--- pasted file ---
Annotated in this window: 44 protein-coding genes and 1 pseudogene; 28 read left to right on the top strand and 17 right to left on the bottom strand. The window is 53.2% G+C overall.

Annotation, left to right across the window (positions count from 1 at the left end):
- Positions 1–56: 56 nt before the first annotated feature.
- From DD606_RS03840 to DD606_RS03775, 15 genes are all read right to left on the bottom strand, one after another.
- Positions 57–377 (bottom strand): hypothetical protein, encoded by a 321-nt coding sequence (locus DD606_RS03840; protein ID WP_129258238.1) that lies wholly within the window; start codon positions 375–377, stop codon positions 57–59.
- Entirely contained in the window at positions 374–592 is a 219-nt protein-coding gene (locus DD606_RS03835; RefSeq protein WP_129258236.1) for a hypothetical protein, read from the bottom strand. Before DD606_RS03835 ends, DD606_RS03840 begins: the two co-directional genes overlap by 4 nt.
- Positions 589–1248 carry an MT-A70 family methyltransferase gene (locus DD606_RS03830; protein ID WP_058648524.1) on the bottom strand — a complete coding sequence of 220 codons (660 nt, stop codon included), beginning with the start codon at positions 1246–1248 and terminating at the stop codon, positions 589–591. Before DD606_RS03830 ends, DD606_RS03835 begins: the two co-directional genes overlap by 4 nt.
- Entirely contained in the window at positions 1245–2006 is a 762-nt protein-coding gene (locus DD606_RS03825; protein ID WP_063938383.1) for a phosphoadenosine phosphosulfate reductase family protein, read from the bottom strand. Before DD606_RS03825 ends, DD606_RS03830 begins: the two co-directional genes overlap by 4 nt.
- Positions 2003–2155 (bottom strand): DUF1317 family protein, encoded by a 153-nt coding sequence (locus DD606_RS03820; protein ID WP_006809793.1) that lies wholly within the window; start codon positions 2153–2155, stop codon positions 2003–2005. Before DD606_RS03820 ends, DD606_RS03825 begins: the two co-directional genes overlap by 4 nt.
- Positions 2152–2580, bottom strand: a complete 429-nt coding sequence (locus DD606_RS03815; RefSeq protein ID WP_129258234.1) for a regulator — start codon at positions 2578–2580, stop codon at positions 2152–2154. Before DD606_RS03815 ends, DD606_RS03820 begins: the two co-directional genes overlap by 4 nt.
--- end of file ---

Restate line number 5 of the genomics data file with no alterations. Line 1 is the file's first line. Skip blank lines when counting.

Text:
- Positions 57–377 (bottom strand): hypothetical protein, encoded by a 321-nt coding sequence (locus DD606_RS03840; protein ID WP_129258238.1) that lies wholly within the window; start codon positions 375–377, stop codon positions 57–59.